( ENSPIRE Feature ) Cultural Acceptance and Change for Women in the Music Industry
ENSPIRED Contributor: Rosa Jason
Long before YouTube or IGTV, music videos were considered somewhat of a phenomenon. They premiered like big-budget films rather than the link in your bio. In the early 2000s pockets were deeper, budgets were nonexistent and access to the industry’s most elite models was unlimited. Every music video needed it’s leading lady, the eye-candy to reel in viewers and boost awareness of the song that was being pushed and thus the “Video Vixen” was born.
If you were in tune with hip hop during that era, then names like Melyssa Ford, Tammy Tores, Erica Mena and Brooke Bailey (to name a few) became a household name. By showcasing their beauty and scantily clad bodies in videos from the likes of Jay Z, Mystikal, Nelly, and 50 Cent, these women acclaimed star-status, and at times, more so than their male counterparts. It became more than BET and MTV; they were featured in magazines, TV shows and streetwear campaigns proving that sex indeed does sell.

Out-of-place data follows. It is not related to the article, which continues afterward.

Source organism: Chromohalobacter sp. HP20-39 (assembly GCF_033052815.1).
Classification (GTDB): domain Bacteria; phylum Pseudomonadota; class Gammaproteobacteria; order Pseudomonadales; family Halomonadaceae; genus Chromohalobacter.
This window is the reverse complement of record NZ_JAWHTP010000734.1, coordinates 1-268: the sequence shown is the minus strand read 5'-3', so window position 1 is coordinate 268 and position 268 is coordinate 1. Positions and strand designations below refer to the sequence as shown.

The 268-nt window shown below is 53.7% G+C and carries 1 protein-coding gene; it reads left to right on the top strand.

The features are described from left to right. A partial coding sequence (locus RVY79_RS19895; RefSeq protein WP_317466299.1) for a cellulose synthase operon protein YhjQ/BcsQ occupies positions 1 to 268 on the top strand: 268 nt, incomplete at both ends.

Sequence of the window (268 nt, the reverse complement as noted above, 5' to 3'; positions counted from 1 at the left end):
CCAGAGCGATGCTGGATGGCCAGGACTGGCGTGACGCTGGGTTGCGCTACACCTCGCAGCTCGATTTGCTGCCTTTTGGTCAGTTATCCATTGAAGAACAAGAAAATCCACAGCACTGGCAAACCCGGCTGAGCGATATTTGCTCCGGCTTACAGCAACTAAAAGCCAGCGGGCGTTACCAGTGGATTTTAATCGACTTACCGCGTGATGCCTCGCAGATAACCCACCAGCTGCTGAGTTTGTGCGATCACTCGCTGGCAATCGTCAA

Video: Jay Z “Big Pimpin”
Historically in pop culture, women have often been objectified as sex symbols in music videos and no one seemed to bat an eye, even in the most unsavory positions (RIP BET Uncut). But when you’re young, beautiful and making an upwards of $8,000 for a two-day shoot, it’s easy to look the other way.
Video: Mystikal “Shake It Fast”
Video: 50 Cent “Candy Shop”
Fast forward to 2020, in the height of the #MeToo movement, the music industry is singing a different tune to what is culturally acceptable when representing women, particularly in hip hop. Models took their earnings to build brands and create generational wealth with their business. More women have the courage (and the platform) to speak on what content is considered to empower females or degrade them.
Buggzy & 2CaNn “Fire Hose”
But there’s still work to do, the Video Vixen has basically been replaced by the “Instagram Model” and there’s an army of them. Emerging artists in hip hop continue to follow the trend, for example, Black Diamond Mafia’s latest video “Fire Hose” by Buggzy Hoffa and 2CaNn feature women in chains, surrounded by cash and dancing in barely-there shorts and bikini tops. While the images may have some triggered (or others empowered) it circles back the larger conversation of the depiction of women in hip hop.